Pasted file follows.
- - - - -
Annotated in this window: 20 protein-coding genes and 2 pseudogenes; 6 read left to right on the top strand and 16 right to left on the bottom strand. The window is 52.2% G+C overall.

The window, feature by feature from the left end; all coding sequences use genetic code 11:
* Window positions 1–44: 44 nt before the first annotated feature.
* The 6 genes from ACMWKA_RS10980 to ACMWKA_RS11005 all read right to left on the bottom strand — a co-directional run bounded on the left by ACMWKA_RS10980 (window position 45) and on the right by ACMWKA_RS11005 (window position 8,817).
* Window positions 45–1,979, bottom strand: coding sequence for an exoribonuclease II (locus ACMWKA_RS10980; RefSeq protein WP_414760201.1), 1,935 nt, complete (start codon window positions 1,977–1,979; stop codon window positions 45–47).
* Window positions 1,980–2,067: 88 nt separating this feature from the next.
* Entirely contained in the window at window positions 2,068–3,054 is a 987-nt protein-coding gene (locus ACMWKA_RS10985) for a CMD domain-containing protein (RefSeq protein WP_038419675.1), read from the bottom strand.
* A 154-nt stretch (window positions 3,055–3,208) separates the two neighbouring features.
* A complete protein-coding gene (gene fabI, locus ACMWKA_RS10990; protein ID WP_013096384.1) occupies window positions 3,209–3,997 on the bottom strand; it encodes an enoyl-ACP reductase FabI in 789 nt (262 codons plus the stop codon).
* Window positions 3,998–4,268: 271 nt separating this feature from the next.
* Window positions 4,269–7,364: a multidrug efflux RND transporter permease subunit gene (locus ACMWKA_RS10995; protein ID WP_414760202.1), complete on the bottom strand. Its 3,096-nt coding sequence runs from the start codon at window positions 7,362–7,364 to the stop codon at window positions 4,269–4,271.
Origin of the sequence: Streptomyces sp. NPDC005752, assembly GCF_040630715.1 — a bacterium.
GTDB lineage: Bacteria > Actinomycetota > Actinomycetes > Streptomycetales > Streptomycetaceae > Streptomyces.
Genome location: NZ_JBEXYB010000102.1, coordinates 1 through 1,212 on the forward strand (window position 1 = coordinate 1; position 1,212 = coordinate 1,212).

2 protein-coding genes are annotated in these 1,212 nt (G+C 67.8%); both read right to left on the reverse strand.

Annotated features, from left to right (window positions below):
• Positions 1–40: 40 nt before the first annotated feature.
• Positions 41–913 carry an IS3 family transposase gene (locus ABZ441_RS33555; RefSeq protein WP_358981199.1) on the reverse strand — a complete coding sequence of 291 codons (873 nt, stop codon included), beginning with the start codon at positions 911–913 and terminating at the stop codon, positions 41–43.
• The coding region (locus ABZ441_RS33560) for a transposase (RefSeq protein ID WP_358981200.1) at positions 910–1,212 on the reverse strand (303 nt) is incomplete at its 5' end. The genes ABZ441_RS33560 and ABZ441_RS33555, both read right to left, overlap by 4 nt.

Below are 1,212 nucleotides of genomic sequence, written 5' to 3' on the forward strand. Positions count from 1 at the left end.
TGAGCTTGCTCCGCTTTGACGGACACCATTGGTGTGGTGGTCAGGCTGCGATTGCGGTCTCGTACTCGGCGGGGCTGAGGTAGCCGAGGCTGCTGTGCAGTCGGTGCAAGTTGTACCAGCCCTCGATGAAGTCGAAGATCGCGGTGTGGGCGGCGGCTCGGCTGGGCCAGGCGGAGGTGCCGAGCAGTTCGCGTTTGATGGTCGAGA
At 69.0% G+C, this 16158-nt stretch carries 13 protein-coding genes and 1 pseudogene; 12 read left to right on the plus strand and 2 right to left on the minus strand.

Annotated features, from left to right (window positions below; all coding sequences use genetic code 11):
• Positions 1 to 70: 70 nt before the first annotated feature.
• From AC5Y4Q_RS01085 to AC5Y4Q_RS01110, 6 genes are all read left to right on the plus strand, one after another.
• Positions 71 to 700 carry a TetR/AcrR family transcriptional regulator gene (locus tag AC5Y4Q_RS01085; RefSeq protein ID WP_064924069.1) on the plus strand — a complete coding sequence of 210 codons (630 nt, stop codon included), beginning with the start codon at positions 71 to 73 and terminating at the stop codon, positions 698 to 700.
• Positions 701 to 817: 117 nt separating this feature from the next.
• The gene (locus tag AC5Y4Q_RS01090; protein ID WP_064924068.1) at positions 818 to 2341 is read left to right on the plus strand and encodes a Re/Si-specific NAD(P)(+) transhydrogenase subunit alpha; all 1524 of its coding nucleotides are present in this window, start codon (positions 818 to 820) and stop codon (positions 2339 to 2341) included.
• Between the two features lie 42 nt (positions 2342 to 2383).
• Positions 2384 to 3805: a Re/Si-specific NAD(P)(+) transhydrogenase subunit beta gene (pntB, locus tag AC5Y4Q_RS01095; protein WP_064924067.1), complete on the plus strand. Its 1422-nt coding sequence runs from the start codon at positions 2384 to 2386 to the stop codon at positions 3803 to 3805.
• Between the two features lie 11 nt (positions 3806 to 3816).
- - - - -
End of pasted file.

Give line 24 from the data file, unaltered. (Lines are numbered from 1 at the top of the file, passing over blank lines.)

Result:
• Positions 1 to 70: 70 nt before the first annotated feature.